Growing up in the 90s, Carmen Sandiego was among my favorite characters. With a killer red ensemble and an even better theme song, it was hard to not take notice of this femme fatale. There were game shows, an animated series, video games, and other media; but things had been rather quiet for the titular thief in the early 2000s until Netflix announced a new animated series in 2017. Last week, the long awaited show premiered and I was curious how Netflix would handle the origins of the iconic thief with so many conflicting backstories from the various iterations of the franchise.
Weirdly enough, the answer is by using almost everything.
When the trailer first dropped, some voiced their concern that Carmen would be an anti hero rather than a slick thief who enjoyed the challenge of the heist. Watching the show, however, the show creates a more fully realized character in Carmen. Instead of being cool due to her air of mystery, we get to know who Carmen Sandiego is instead of second hand rumors and hearsay that we had been given in previous incarnations. What we learn about her simply reinforces how skilled she is instead of detracting from that. The first two episodes of the nine episode first season focus on Carmen’s origins growing up amongst V.I.L.E’s elite criminals, her eventual rejection of their criminal organization, and set up some questions about Carmen’s past that become key later in the series. Despite Carmen’s popularity, she has never been the lead character in any of her shows and the set up provided by this incarnation is both refreshing and needed to drive a narrative that is now focused on her. With Carmen Sandiego at the center of the mystery of her own past, Gina Rodriguez brings the necessary spectrum of emotion to the role which bodes well for the future live action movie Netflix has also announced.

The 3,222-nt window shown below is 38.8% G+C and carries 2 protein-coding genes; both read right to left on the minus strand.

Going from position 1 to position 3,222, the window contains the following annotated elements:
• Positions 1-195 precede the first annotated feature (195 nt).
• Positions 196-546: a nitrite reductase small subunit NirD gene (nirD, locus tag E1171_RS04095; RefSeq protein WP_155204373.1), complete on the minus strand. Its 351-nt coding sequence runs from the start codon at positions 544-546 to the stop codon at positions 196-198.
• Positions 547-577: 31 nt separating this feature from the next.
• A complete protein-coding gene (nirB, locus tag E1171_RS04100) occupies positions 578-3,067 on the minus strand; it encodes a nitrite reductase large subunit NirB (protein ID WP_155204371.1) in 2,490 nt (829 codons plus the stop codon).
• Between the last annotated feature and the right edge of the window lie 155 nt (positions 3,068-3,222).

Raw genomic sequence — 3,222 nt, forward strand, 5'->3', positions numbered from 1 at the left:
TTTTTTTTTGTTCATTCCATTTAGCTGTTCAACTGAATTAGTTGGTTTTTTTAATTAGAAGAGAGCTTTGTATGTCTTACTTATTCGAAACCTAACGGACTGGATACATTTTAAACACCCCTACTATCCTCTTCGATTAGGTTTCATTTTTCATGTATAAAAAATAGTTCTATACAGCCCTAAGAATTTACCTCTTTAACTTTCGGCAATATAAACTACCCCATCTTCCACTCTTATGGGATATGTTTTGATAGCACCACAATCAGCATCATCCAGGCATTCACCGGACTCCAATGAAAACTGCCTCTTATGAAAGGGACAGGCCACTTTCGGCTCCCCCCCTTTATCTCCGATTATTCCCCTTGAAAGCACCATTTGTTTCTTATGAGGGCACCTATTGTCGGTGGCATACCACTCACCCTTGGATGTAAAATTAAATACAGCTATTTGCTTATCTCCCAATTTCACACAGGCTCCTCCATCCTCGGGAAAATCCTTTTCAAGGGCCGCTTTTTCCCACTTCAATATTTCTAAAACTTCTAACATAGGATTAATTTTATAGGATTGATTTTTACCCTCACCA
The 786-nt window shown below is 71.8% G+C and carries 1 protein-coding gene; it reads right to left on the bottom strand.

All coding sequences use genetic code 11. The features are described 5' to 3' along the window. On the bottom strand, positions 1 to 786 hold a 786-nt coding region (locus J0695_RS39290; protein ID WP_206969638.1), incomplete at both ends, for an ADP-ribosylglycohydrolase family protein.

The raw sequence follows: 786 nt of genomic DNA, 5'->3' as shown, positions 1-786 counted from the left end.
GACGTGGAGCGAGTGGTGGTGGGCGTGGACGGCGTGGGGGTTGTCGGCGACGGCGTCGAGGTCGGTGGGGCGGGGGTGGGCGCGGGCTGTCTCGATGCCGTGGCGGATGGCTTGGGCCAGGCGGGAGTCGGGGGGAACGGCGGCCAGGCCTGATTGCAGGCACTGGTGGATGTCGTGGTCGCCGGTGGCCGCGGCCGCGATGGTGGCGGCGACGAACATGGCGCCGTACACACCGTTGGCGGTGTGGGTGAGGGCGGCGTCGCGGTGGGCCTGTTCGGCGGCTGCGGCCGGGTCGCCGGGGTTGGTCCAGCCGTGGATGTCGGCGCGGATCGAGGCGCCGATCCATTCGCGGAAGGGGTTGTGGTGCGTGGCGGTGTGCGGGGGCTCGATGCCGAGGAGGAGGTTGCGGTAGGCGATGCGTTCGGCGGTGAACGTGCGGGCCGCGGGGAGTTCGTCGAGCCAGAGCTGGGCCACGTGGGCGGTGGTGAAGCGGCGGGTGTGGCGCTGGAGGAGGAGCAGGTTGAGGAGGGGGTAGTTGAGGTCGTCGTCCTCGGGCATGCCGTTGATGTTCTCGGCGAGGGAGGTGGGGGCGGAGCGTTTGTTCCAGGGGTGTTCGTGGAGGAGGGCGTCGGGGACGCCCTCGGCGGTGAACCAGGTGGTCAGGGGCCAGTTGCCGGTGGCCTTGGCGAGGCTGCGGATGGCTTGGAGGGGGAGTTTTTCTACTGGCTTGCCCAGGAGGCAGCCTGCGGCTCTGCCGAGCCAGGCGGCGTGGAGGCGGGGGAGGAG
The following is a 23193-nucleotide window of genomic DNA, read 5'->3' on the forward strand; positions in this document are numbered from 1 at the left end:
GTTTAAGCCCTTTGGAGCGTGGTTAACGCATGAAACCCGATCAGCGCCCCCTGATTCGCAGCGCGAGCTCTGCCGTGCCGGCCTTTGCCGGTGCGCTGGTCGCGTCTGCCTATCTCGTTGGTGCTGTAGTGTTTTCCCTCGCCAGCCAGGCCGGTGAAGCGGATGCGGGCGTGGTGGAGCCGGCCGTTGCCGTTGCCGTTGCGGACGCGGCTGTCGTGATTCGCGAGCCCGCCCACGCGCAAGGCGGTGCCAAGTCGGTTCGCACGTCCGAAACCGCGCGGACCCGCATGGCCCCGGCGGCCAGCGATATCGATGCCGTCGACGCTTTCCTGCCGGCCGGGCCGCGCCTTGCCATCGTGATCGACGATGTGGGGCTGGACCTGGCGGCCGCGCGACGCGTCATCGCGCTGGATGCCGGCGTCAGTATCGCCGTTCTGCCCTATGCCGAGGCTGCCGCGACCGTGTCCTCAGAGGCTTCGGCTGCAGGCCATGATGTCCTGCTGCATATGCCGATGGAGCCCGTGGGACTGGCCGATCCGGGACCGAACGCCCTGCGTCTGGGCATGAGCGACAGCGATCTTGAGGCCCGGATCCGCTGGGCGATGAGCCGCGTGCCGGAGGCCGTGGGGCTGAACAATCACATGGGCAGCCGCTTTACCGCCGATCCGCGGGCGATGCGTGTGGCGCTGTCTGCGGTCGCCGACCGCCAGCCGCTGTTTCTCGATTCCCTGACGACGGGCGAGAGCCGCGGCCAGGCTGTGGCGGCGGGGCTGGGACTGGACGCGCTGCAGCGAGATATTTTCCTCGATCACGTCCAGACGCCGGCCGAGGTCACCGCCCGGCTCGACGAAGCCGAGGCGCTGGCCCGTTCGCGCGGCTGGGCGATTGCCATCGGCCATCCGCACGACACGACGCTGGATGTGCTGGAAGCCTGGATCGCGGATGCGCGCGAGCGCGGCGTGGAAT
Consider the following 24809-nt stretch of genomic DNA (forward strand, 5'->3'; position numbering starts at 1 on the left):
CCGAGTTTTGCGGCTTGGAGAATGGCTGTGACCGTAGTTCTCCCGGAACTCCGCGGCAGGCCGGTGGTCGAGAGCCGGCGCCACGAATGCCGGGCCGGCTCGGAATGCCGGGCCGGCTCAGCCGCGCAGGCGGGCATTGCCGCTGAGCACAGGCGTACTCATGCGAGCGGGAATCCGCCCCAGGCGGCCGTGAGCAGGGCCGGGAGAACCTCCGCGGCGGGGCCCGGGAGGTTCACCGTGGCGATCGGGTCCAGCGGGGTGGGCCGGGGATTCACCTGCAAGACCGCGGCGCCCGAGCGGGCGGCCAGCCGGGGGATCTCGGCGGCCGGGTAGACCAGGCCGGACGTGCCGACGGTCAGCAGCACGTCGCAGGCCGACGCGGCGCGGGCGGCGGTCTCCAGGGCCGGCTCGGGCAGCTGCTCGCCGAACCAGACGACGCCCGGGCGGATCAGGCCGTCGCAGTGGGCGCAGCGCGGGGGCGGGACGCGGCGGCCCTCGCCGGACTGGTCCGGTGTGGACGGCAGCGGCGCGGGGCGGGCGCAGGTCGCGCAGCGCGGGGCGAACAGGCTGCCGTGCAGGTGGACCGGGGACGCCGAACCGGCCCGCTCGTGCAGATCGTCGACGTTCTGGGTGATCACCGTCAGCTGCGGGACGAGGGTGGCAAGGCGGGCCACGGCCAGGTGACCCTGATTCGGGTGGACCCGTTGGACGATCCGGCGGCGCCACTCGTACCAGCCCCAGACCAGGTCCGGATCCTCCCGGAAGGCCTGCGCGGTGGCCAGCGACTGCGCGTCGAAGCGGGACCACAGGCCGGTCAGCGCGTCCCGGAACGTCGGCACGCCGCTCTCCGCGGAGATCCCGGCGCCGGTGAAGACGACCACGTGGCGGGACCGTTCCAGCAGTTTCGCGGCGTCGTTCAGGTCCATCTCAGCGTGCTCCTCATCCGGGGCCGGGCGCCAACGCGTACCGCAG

While some choices are new to this series, there are plenty of references for long time fans. If you have warm memories of the game show, A.C.M.E’s Chief makes a glorious reappearance. In reference to the original actress, the late Lynne Thigpen, The Chief is an older black woman with white hair (in what I hope is a nod to how Thigpen would have been seventy this year). Also returning is the edutainment aspect with Carmen and her cohorts often discussing notable aspects from the countries they are visiting that later prove to be necessary to the heist. From the original series, “Where in the World is Carmen Sandiego?”, Ivy and Zach make a reappearance but are now working with Carmen Sandiego instead of attempting to take her down. The references to the games are almost innumerable. With a White Hat Hacker called “Player” to the Inspector Clouseau-esque Detective Chase Devineaux who tends to spout many of Carmen Sandiego’s video game backstories as his theories. For those worried that this adaptation strays too far from the other series, it is apparent in every choice the production staff has made that their respect and knowledge for Carmen is at the core of their team.
I feel I could go on even more about this adaptation but perhaps that would be a disservice to it. This show is a love letter to the Carmen Sandiego franchise while using that foundation to create something bold and new. With gorgeous animation and cohesive story, I am definitely intrigued to see what the future holds for the next season of this show.
Who knew that asking “Who is Carmen Sandiego?” was the push this franchise needed to welcome it to the modern era?
-Stephanie Groce, Dame Patrol Host